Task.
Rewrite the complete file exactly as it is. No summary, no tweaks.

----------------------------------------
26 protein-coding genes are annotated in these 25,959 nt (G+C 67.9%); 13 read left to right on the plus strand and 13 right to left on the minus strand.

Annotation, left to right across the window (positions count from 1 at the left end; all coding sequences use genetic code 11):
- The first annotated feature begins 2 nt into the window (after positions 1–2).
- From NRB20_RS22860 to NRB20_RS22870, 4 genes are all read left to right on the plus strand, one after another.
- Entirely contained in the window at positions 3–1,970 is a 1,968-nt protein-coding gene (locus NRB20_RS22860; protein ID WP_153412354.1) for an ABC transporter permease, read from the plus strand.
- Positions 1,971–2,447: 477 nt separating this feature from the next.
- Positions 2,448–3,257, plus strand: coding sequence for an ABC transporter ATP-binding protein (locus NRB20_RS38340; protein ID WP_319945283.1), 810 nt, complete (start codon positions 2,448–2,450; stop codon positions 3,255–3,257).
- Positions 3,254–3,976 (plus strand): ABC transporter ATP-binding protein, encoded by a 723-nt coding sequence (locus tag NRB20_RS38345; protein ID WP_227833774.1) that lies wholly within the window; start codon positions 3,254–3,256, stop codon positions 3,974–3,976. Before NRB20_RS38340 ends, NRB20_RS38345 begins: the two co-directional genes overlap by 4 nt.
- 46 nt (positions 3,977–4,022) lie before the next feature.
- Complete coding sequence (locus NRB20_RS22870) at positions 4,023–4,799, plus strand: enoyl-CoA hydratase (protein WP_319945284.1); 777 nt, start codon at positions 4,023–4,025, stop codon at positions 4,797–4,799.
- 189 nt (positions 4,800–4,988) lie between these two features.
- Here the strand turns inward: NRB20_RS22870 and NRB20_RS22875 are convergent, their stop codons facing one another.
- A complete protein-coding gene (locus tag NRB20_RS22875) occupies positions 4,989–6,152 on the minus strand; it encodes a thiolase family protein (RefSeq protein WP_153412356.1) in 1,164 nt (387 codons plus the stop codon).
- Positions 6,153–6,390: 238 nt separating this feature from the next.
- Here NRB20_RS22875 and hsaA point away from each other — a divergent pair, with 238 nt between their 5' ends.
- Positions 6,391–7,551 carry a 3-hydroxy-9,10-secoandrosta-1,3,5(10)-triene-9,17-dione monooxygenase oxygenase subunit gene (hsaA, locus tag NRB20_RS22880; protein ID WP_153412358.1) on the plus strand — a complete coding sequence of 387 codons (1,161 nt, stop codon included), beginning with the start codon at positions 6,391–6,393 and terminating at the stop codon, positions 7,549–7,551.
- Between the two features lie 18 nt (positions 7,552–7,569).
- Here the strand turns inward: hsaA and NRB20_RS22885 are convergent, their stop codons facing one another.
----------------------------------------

26 protein-coding genes are annotated in these 25,959 nt (G+C 67.9%); 13 read left to right on the plus strand and 13 right to left on the minus strand.

Annotation, left to right across the window (positions count from 1 at the left end; all coding sequences use genetic code 11):
- The first annotated feature begins 2 nt into the window (after positions 1–2).
- From NRB20_RS22860 to NRB20_RS22870, 4 genes are all read left to right on the plus strand, one after another.
- Entirely contained in the window at positions 3–1,970 is a 1,968-nt protein-coding gene (locus NRB20_RS22860; protein ID WP_153412354.1) for an ABC transporter permease, read from the plus strand.
- Positions 1,971–2,447: 477 nt separating this feature from the next.
- Positions 2,448–3,257, plus strand: coding sequence for an ABC transporter ATP-binding protein (locus NRB20_RS38340; protein ID WP_319945283.1), 810 nt, complete (start codon positions 2,448–2,450; stop codon positions 3,255–3,257).
- Positions 3,254–3,976 (plus strand): ABC transporter ATP-binding protein, encoded by a 723-nt coding sequence (locus tag NRB20_RS38345; protein ID WP_227833774.1) that lies wholly within the window; start codon positions 3,254–3,256, stop codon positions 3,974–3,976. Before NRB20_RS38340 ends, NRB20_RS38345 begins: the two co-directional genes overlap by 4 nt.
- 46 nt (positions 3,977–4,022) lie before the next feature.
- Complete coding sequence (locus NRB20_RS22870) at positions 4,023–4,799, plus strand: enoyl-CoA hydratase (protein WP_319945284.1); 777 nt, start codon at positions 4,023–4,025, stop codon at positions 4,797–4,799.
- 189 nt (positions 4,800–4,988) lie between these two features.
- Here the strand turns inward: NRB20_RS22870 and NRB20_RS22875 are convergent, their stop codons facing one another.
- A complete protein-coding gene (locus tag NRB20_RS22875) occupies positions 4,989–6,152 on the minus strand; it encodes a thiolase family protein (RefSeq protein WP_153412356.1) in 1,164 nt (387 codons plus the stop codon).
- Positions 6,153–6,390: 238 nt separating this feature from the next.
- Here NRB20_RS22875 and hsaA point away from each other — a divergent pair, with 238 nt between their 5' ends.
- Positions 6,391–7,551 carry a 3-hydroxy-9,10-secoandrosta-1,3,5(10)-triene-9,17-dione monooxygenase oxygenase subunit gene (hsaA, locus tag NRB20_RS22880; protein ID WP_153412358.1) on the plus strand — a complete coding sequence of 387 codons (1,161 nt, stop codon included), beginning with the start codon at positions 6,391–6,393 and terminating at the stop codon, positions 7,549–7,551.
- Between the two features lie 18 nt (positions 7,552–7,569).
- Here the strand turns inward: hsaA and NRB20_RS22885 are convergent, their stop codons facing one another.